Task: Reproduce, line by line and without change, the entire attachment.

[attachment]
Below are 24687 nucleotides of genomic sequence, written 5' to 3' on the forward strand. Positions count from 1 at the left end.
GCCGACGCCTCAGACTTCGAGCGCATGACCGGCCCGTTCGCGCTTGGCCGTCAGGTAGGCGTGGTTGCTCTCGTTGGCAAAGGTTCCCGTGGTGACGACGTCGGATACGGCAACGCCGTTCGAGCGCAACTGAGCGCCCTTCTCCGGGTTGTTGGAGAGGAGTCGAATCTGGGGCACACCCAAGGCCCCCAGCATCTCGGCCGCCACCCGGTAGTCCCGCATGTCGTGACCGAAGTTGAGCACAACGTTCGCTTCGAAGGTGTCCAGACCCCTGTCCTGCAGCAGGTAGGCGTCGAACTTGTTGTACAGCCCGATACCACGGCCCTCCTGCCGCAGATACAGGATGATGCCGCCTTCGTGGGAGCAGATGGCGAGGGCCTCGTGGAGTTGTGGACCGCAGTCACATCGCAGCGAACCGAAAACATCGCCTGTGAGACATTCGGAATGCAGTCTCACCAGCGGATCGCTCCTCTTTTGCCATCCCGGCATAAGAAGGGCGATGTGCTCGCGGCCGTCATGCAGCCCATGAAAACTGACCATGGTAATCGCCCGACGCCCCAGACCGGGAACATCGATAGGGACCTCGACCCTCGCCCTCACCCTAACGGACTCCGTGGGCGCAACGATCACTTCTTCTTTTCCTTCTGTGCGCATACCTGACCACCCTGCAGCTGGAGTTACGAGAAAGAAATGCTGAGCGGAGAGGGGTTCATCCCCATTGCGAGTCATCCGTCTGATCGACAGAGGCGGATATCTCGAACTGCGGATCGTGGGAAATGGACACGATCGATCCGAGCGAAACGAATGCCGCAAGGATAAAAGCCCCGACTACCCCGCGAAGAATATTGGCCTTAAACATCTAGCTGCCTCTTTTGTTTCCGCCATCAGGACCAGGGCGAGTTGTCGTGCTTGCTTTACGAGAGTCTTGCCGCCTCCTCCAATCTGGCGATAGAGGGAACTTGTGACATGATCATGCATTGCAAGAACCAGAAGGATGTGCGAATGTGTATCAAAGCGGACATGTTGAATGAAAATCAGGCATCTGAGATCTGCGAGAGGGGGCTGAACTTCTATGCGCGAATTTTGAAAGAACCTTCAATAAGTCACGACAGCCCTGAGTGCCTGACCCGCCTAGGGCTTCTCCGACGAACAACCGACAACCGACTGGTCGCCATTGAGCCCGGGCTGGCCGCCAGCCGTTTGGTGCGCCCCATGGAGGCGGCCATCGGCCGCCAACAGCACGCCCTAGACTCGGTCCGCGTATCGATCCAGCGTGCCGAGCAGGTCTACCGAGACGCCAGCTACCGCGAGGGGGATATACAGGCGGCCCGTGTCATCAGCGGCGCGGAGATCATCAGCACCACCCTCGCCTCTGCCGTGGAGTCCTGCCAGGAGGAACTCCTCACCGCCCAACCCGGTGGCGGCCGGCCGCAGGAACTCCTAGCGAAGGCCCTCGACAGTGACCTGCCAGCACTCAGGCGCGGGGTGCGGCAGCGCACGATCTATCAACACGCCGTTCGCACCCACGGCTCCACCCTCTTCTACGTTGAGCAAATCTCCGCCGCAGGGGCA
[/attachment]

Below are 24687 nucleotides of genomic sequence, written 5' to 3' on the forward strand. Positions count from 1 at the left end.
GCCGACGCCTCAGACTTCGAGCGCATGACCGGCCCGTTCGCGCTTGGCCGTCAGGTAGGCGTGGTTGCTCTCGTTGGCAAAGGTTCCCGTGGTGACGACGTCGGATACGGCAACGCCGTTCGAGCGCAACTGAGCGCCCTTCTCCGGGTTGTTGGAGAGGAGTCGAATCTGGGGCACACCCAAGGCCCCCAGCATCTCGGCCGCCACCCGGTAGTCCCGCATGTCGTGACCGAAGTTGAGCACAACGTTCGCTTCGAAGGTGTCCAGACCCCTGTCCTGCAGCAGGTAGGCGTCGAACTTGTTGTACAGCCCGATACCACGGCCCTCCTGCCGCAGATACAGGATGATGCCGCCTTCGTGGGAGCAGATGGCGAGGGCCTCGTGGAGTTGTGGACCGCAGTCACATCGCAGCGAACCGAAAACATCGCCTGTGAGACATTCGGAATGCAGTCTCACCAGCGGATCGCTCCTCTTTTGCCATCCCGGCATAAGAAGGGCGATGTGCTCGCGGCCGTCATGCAGCCCATGAAAACTGACCATGGTAATCGCCCGACGCCCCAGACCGGGAACATCGATAGGGACCTCGACCCTCGCCCTCACCCTAACGGACTCCGTGGGCGCAACGATCACTTCTTCTTTTCCTTCTGTGCGCATACCTGACCACCCTGCAGCTGGAGTTACGAGAAAGAAATGCTGAGCGGAGAGGGGTTCATCCCCATTGCGAGTCATCCGTCTGATCGACAGAGGCGGATATCTCGAACTGCGGATCGTGGGAAATGGACACGATCGATCCGAGCGAAACGAATGCCGCAAGGATAAAAGCCCCGACTACCCCGCGAAGAATATTGGCCTTAAACATCTAGCTGCCTCTTTTGTTTCCGCCATCAGGACCAGGGCGAGTTGTCGTGCTTGCTTTACGAGAGTCTTGCCGCCTCCTCCAATCTGGCGATAGAGGGAACTTGTGACATGATCATGCATTGCAAGAACCAGAAGGATGTGCGAATGTGTATCAAAGCGGACATGTTGAATGAAAATCAGGCATCTGAGATCTGCGAGAGGGGGCTGAACTTCTATGCGCGAATTTTGAAAGAACCTTCAATAAGTCACGACAGCCCTGAGTGCCTGACCCGCCTAGGGCTTCTCCGACGAACAACCGACAACCGACTGGTCGCCATTGAGCCCGGGCTGGCCGCCAGCCGTTTGGTGCGCCCCATGGAGGCGGCCATCGGCCGCCAACAGCACGCCCTAGACTCGGTCCGCGTATCGATCCAGCGTGCCGAGCAGGTCTACCGAGACGCCAGCTACCGCGAGGGGGATATACAGGCGGCCCGTGTCATCAGCGGCGCGGAGATCATCAGCACCACCCTCGCCTCTGCCGTGGAGTCCTGCCAGGAGGAACTCCTCACCGCCCAACCCGGTGGCGGCCGGCCGCAGGAACTCCTAGCGAAGGCCCTCGACAGTGACCTGCCAGCACTCAGGCGCGGGGTGCGGCAGCGCACGATCTATCAACACGCCGTTCGCACCCACGGCTCCACCCTCTTCTACGTTGAGCAAATCTCCGCCGCAGGGGCA